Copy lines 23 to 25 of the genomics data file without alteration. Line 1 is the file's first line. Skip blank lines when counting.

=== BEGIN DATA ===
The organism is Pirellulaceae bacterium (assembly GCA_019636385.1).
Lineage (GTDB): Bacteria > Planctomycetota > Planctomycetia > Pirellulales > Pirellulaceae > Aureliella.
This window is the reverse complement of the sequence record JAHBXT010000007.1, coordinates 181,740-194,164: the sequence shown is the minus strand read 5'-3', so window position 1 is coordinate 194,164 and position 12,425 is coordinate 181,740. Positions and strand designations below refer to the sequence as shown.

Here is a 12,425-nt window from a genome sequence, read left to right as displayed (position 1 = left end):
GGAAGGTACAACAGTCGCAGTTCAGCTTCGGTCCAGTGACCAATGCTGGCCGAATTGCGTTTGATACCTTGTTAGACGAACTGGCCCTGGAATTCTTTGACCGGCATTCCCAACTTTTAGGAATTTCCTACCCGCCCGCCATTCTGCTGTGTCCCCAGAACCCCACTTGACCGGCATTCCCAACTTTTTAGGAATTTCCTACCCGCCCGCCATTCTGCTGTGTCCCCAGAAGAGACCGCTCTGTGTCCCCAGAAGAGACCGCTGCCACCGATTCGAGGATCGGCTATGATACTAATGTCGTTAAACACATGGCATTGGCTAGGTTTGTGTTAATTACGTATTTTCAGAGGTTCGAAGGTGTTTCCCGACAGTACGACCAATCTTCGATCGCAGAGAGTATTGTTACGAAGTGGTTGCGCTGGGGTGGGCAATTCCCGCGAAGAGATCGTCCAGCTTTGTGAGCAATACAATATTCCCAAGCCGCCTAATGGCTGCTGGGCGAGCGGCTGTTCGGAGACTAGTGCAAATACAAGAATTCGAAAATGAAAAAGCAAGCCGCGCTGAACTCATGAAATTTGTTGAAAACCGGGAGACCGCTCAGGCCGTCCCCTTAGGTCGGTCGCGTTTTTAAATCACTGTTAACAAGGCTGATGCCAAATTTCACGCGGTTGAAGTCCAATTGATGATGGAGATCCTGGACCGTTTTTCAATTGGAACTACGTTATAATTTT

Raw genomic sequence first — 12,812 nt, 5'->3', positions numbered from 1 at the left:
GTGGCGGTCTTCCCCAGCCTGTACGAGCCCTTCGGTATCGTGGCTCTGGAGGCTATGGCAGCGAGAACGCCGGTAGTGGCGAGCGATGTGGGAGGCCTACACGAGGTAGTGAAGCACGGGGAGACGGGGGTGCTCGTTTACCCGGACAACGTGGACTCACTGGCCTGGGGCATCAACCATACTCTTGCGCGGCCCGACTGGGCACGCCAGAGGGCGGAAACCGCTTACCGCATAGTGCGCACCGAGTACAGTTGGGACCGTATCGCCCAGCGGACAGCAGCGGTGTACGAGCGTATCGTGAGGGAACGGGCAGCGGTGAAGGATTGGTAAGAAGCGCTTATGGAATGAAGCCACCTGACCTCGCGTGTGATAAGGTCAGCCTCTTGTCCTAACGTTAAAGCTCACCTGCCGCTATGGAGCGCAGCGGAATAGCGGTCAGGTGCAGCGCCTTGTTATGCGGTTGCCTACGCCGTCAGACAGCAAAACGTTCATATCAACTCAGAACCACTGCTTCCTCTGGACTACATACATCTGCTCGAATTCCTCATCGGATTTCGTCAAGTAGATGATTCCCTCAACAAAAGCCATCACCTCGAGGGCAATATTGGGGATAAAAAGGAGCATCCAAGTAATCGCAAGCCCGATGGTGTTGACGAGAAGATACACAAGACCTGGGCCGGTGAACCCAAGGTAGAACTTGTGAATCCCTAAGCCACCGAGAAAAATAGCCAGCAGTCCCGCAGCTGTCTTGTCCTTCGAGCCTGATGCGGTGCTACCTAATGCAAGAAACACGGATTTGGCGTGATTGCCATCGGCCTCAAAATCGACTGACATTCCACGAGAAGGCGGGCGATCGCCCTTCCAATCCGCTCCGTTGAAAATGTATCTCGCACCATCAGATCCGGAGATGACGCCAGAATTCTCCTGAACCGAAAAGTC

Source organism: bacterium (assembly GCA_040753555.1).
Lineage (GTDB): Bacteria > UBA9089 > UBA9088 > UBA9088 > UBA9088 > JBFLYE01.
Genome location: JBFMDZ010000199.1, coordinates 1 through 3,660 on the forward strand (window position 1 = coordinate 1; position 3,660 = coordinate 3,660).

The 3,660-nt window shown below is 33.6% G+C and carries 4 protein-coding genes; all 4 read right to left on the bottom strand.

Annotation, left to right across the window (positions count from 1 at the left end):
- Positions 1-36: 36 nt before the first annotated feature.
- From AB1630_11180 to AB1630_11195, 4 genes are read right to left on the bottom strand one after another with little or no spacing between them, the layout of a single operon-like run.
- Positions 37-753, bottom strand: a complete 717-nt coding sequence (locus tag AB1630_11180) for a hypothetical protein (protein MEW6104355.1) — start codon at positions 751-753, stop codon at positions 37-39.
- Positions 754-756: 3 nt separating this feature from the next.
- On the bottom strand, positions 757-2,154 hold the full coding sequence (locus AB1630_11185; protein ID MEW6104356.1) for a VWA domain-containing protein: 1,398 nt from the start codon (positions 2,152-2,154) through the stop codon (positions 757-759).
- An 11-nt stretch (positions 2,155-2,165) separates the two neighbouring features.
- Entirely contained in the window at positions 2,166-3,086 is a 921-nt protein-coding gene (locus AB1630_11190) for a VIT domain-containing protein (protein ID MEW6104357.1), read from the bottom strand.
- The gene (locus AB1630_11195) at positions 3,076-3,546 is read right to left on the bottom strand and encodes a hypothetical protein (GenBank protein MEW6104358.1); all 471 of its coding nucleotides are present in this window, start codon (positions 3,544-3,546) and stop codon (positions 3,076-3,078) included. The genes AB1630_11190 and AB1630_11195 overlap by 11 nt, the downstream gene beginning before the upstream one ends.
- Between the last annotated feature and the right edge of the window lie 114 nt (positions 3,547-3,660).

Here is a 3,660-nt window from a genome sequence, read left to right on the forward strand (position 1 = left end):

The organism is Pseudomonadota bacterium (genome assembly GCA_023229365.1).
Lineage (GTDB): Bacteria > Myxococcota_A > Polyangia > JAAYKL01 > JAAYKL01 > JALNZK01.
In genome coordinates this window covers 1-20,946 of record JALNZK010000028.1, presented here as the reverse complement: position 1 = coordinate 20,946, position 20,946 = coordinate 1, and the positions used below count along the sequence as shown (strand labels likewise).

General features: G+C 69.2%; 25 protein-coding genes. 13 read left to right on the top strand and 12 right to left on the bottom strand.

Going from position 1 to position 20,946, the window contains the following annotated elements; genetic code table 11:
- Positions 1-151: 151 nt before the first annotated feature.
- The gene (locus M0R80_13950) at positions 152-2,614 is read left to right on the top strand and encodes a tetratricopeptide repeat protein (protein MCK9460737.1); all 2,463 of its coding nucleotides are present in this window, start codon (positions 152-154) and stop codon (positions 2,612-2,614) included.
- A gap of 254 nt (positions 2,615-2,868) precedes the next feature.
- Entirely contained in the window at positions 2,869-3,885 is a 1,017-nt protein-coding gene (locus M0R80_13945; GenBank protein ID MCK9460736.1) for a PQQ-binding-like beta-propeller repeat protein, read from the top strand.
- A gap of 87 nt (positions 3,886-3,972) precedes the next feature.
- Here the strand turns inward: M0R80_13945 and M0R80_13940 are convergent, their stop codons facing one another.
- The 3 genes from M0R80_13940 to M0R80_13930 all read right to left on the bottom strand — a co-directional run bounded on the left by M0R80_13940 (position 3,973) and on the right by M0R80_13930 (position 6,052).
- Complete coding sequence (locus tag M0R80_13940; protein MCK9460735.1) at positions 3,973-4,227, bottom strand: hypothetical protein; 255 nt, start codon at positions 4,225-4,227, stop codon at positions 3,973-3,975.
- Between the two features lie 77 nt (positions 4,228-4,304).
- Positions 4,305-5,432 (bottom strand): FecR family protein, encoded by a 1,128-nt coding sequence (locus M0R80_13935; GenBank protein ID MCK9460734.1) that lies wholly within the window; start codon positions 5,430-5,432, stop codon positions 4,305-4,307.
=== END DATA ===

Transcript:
The organism is Pseudomonadota bacterium (genome assembly GCA_023229365.1).
Lineage (GTDB): Bacteria > Myxococcota_A > Polyangia > JAAYKL01 > JAAYKL01 > JALNZK01.
In genome coordinates this window covers 1-20,946 of record JALNZK010000028.1, presented here as the reverse complement: position 1 = coordinate 20,946, position 20,946 = coordinate 1, and the positions used below count along the sequence as shown (strand labels likewise).